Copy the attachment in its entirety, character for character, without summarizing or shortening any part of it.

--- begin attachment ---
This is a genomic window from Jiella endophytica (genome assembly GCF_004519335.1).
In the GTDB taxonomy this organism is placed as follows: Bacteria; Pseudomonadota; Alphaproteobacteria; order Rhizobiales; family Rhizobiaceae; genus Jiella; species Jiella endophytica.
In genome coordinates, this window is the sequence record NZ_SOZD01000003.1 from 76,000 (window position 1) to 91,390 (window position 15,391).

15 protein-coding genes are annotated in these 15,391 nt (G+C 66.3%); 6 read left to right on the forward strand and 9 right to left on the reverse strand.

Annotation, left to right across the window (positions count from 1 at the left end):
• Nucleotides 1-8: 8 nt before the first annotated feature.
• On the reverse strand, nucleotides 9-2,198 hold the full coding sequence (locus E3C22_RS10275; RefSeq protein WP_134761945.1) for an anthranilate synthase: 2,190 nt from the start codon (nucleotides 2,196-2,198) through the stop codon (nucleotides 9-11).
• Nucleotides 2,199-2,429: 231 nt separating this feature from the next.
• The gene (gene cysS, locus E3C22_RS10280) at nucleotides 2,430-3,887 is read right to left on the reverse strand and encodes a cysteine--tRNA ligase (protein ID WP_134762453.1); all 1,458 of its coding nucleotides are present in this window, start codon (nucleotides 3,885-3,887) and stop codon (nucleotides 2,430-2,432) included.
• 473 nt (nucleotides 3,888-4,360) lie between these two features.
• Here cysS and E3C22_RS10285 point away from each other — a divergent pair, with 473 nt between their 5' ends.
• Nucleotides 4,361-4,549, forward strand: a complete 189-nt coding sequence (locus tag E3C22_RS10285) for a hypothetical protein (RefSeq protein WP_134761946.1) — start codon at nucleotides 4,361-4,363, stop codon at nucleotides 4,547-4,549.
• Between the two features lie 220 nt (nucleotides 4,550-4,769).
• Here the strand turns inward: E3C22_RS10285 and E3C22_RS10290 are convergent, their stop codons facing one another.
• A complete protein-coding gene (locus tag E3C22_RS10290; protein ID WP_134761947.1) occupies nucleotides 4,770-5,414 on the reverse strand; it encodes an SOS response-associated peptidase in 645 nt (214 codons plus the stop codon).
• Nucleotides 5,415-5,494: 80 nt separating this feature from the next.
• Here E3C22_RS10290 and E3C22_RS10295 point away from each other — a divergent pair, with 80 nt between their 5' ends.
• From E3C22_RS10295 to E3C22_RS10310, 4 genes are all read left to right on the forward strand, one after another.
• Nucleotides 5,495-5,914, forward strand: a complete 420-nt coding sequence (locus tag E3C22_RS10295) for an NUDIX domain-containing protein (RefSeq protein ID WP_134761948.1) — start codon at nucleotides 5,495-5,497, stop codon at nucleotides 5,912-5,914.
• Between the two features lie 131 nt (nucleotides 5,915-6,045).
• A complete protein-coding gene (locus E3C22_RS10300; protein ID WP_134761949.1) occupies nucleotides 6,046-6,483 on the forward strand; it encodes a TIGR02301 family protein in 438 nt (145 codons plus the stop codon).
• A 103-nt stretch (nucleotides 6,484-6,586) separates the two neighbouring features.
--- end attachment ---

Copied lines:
This is a genomic window from Jiella endophytica (genome assembly GCF_004519335.1).
In the GTDB taxonomy this organism is placed as follows: Bacteria; Pseudomonadota; Alphaproteobacteria; order Rhizobiales; family Rhizobiaceae; genus Jiella; species Jiella endophytica.
In genome coordinates, this window is the sequence record NZ_SOZD01000003.1 from 76,000 (window position 1) to 91,390 (window position 15,391).

15 protein-coding genes are annotated in these 15,391 nt (G+C 66.3%); 6 read left to right on the forward strand and 9 right to left on the reverse strand.

Annotation, left to right across the window (positions count from 1 at the left end):
• Nucleotides 1-8: 8 nt before the first annotated feature.
• On the reverse strand, nucleotides 9-2,198 hold the full coding sequence (locus E3C22_RS10275; RefSeq protein WP_134761945.1) for an anthranilate synthase: 2,190 nt from the start codon (nucleotides 2,196-2,198) through the stop codon (nucleotides 9-11).
• Nucleotides 2,199-2,429: 231 nt separating this feature from the next.
• The gene (gene cysS, locus E3C22_RS10280) at nucleotides 2,430-3,887 is read right to left on the reverse strand and encodes a cysteine--tRNA ligase (protein ID WP_134762453.1); all 1,458 of its coding nucleotides are present in this window, start codon (nucleotides 3,885-3,887) and stop codon (nucleotides 2,430-2,432) included.
• 473 nt (nucleotides 3,888-4,360) lie between these two features.
• Here cysS and E3C22_RS10285 point away from each other — a divergent pair, with 473 nt between their 5' ends.
• Nucleotides 4,361-4,549, forward strand: a complete 189-nt coding sequence (locus tag E3C22_RS10285) for a hypothetical protein (RefSeq protein WP_134761946.1) — start codon at nucleotides 4,361-4,363, stop codon at nucleotides 4,547-4,549.
• Between the two features lie 220 nt (nucleotides 4,550-4,769).
• Here the strand turns inward: E3C22_RS10285 and E3C22_RS10290 are convergent, their stop codons facing one another.
• A complete protein-coding gene (locus tag E3C22_RS10290; protein ID WP_134761947.1) occupies nucleotides 4,770-5,414 on the reverse strand; it encodes an SOS response-associated peptidase in 645 nt (214 codons plus the stop codon).
• Nucleotides 5,415-5,494: 80 nt separating this feature from the next.
• Here E3C22_RS10290 and E3C22_RS10295 point away from each other — a divergent pair, with 80 nt between their 5' ends.
• From E3C22_RS10295 to E3C22_RS10310, 4 genes are all read left to right on the forward strand, one after another.
• Nucleotides 5,495-5,914, forward strand: a complete 420-nt coding sequence (locus tag E3C22_RS10295) for an NUDIX domain-containing protein (RefSeq protein ID WP_134761948.1) — start codon at nucleotides 5,495-5,497, stop codon at nucleotides 5,912-5,914.
• Between the two features lie 131 nt (nucleotides 5,915-6,045).
• A complete protein-coding gene (locus E3C22_RS10300; protein ID WP_134761949.1) occupies nucleotides 6,046-6,483 on the forward strand; it encodes a TIGR02301 family protein in 438 nt (145 codons plus the stop codon).
• A 103-nt stretch (nucleotides 6,484-6,586) separates the two neighbouring features.